Kreuziger cleared by Czech Olympic Committee

Rider has not committed any anti-doping violation, says committee

Roman Kreuziger has been cleared of any anti-doping violations by the Czech Olympic Committee (CAC). Kreuziger had been provisionally suspended by the UCI after registering anomalies in his blood passport earlier this season.

"The Commission took into account the fact that the values of the Athlete Biological Passport do not exceed the so-called basal (extreme) values, taking into account expert opinions submitted by the International Cycling Federation and the athlete in question, who explained the abnormality," the CAC said in a statement released today.

"In view of the fact that the conclusions of expert reports submitted by the athlete, and by the International Cycling Federation regarding the alleged abnormalities in the athlete biological passport, which contradicted the athlete and provided the Commission with an explanation of the alleged abnormalities, the Commission concludes that in the case, Roman Kreuziger is not in violation of anti-doping regulations."

The values in question come from 2011 and 2012, when Kreuziger was riding with Astana. The Czech rider was notified by the UCI in May, who requested that he provide an explanation for the anomalies. However, Kreuziger was allowed to continue racing and the story only came to light in June when he announced it on his personal website.

While Kreuziger was never suspended by his team, they decided to pull him from the Tour de France squad to avoid the inevitable media attention that his participation would attract. He was set to make a return to racing at the Tour de Pologne when the UCI made the rare move and provisionally suspended Kreuziger while they awaited the official decision. He appealed to CAS, but the decision was upheld and he was forced to miss the Vuelta a España.

Neither Tinkoff-Saxo nor Kreuziger has made any public statements on the decision, but a press conference is set for later this afternoon.

In August, UCI president Brian Cookson said that biological passport cases would be treated as positive tests. "There are very serious anomalies," Cookson told Cyclingnews ahead of the closing ceremony for the Commonwealth Games.

"The UCI and CADF experts have a very strong indication of manipulation. He has been invited to submit explanations. They've been submitted and they're not found to be convincing and we are now in a situation where we would have had to take disciplinary action very soon and we've done that as quickly as we could."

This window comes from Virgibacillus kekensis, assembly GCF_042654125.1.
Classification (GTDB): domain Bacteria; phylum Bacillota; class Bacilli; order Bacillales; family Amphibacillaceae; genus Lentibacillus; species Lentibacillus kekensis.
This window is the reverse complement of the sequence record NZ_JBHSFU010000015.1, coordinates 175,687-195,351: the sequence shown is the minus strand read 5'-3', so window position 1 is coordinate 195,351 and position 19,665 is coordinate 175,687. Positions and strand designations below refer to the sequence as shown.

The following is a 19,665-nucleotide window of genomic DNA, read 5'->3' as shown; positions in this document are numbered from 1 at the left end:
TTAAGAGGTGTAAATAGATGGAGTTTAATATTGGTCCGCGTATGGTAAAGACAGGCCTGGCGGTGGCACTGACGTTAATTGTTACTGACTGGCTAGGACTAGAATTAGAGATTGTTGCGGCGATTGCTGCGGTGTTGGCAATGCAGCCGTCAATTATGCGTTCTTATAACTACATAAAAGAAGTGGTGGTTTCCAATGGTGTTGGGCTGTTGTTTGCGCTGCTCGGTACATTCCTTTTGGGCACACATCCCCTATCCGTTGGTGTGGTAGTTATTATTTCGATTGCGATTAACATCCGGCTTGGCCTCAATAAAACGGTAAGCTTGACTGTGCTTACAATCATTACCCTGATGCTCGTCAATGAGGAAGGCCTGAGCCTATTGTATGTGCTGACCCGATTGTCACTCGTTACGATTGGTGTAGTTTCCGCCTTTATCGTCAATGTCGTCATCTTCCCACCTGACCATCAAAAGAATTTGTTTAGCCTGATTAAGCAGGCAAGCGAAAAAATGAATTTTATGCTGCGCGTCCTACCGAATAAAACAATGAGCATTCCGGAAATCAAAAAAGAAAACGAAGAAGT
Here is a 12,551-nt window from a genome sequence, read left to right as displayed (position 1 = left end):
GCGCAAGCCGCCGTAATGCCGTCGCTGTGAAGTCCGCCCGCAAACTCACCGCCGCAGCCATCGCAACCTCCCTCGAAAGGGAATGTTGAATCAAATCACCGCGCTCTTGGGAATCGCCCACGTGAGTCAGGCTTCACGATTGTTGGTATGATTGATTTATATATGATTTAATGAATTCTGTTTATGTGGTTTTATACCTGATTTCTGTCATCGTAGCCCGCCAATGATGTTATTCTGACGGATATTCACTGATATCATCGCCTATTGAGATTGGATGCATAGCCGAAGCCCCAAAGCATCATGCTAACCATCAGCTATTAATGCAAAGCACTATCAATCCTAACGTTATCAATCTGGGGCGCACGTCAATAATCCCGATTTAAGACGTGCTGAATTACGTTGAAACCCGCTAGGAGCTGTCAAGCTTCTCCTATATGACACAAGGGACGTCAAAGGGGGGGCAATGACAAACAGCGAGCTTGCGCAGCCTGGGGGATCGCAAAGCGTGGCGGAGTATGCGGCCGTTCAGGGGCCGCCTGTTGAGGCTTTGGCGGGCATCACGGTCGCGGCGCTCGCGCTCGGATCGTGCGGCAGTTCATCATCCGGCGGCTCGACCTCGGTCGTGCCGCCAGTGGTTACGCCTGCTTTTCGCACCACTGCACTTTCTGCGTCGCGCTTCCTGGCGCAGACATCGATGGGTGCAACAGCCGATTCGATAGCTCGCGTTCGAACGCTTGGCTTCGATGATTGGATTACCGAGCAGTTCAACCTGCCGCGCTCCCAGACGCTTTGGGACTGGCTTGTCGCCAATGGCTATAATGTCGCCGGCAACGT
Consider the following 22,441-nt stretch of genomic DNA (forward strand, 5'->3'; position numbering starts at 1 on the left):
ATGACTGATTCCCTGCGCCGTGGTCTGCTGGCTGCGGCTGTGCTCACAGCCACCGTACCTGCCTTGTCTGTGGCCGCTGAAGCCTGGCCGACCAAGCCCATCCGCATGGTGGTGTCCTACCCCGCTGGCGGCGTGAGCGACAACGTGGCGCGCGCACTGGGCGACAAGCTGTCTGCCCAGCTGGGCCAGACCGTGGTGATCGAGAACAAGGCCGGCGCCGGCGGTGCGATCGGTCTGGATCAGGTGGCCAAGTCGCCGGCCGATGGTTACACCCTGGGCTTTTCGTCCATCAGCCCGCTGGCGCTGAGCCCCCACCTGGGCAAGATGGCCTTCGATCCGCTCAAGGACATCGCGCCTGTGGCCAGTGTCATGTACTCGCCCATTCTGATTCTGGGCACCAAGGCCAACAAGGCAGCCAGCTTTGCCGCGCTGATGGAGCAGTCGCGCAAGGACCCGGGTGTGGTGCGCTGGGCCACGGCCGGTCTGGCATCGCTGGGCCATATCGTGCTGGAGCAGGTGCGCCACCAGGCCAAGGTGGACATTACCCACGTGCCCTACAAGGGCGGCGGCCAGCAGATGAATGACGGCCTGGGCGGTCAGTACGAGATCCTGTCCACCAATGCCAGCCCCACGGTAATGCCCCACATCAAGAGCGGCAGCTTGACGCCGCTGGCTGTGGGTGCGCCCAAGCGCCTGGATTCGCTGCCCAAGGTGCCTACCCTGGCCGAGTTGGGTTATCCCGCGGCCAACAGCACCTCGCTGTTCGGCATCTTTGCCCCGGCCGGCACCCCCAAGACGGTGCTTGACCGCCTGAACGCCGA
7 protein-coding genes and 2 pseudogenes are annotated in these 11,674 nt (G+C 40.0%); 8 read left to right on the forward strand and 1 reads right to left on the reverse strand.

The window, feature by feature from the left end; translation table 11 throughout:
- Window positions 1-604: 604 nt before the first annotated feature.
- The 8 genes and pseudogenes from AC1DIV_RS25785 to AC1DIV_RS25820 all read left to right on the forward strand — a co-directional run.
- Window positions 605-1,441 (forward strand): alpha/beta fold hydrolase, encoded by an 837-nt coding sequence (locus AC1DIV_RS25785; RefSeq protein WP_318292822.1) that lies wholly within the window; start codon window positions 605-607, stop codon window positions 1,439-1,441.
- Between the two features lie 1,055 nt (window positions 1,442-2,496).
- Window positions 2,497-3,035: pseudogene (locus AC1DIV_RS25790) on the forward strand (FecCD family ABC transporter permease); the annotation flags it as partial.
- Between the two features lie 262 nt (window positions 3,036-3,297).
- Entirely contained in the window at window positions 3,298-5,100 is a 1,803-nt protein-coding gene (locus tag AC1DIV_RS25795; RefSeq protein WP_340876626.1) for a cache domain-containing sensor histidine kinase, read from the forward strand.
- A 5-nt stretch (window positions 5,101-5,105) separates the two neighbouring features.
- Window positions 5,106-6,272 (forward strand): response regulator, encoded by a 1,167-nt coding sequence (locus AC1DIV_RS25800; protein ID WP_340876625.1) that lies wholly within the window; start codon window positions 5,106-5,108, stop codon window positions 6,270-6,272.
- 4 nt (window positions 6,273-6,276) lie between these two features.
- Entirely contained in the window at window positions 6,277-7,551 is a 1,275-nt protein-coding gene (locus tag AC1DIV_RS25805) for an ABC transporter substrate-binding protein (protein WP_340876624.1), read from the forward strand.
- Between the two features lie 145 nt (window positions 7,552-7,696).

The UCI released this statement on Monday afternoon, but refused to comment on whether it would appeal the decision. "The Union Cycliste Internationale (UCI) confirms receipt of the Arbitration Committee of the Czech Olympic Committee’s decision on the Roman Kreuziger case.

"The UCI takes note of the decision to acquit the rider and will consider the possibility of appealing the decision to the Court of Arbitration for Sport, as provided under the UCI Anti-Doping Rules. At this stage, with the relevant appeal windows opened, the UCI will not make any further comment on the case."

If the UCI or WADA choose to appeal the decision, they have one month to do so.

Kreuziger's case timeline:

2011-2012: Kreuziger registers anomalous values on his biological passport, between March 2011 and August 2011, and April 2012 to the end of the 2012 Giro d’Italia.

May 30, 2014: Kreuziger notified by the UCI and asked to provide explanation. He has 10 days to provide his evidence, but is given a small extension after submitting a request.

June 9, 2014: Initial deadline passes

June 14-22, 2014: Kreuziger competes in the Tour de Suisse and finishes eighth in the general classification

June 28, 2014: A statement is released on Kreuziger’s personal website stating that he was under investigation by the UCI. He is pulled from Tour de France squad.

June 30, 2014: New deadline for evidence passes

July 30, 2014: Tinkoff-Saxo announces that Kreuziger will ride the Tour de Pologne in August.

August 2, 2014: A day before the Tour de Pologne is set to begin, the UCI announce that they have provisionally suspended Kreuziger.

August 5, 2014: Kreuziger submits appeal to the CAS against the UCI decision, in the hope that he will be able to ride the Vuelta a España.

August 20, 2014: CAS upholds the UCI’s decision and Kreuziger must miss the Vuelta.

September 22, 2014: The Czech Olympic Committee clears Kreuziger of any anti-doping violations.

October 22, 2014: Deadline for appeal

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